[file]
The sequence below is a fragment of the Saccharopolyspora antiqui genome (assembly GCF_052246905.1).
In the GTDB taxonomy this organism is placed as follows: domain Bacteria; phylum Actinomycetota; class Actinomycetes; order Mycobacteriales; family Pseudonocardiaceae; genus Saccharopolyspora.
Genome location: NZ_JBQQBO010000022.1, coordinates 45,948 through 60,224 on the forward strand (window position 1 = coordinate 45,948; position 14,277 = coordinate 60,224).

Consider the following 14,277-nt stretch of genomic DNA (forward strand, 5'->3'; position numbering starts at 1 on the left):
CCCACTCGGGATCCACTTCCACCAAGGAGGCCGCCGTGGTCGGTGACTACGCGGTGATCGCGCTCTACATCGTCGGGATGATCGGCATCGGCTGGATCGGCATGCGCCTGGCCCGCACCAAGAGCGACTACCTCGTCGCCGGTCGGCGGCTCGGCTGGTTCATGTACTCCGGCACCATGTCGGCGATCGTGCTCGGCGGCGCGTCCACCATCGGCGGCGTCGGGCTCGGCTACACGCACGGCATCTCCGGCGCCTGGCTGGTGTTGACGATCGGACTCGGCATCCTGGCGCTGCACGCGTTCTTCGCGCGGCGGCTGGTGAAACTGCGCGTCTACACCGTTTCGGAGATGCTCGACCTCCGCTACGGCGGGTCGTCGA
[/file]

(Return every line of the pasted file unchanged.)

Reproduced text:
The sequence below is a fragment of the Saccharopolyspora antiqui genome (assembly GCF_052246905.1).
In the GTDB taxonomy this organism is placed as follows: domain Bacteria; phylum Actinomycetota; class Actinomycetes; order Mycobacteriales; family Pseudonocardiaceae; genus Saccharopolyspora.
Genome location: NZ_JBQQBO010000022.1, coordinates 45,948 through 60,224 on the forward strand (window position 1 = coordinate 45,948; position 14,277 = coordinate 60,224).

Consider the following 14,277-nt stretch of genomic DNA (forward strand, 5'->3'; position numbering starts at 1 on the left):
CCCACTCGGGATCCACTTCCACCAAGGAGGCCGCCGTGGTCGGTGACTACGCGGTGATCGCGCTCTACATCGTCGGGATGATCGGCATCGGCTGGATCGGCATGCGCCTGGCCCGCACCAAGAGCGACTACCTCGTCGCCGGTCGGCGGCTCGGCTGGTTCATGTACTCCGGCACCATGTCGGCGATCGTGCTCGGCGGCGCGTCCACCATCGGCGGCGTCGGGCTCGGCTACACGCACGGCATCTCCGGCGCCTGGCTGGTGTTGACGATCGGACTCGGCATCCTGGCGCTGCACGCGTTCTTCGCGCGGCGGCTGGTGAAACTGCGCGTCTACACCGTTTCGGAGATGCTCGACCTCCGCTACGGCGGGTCGTCGA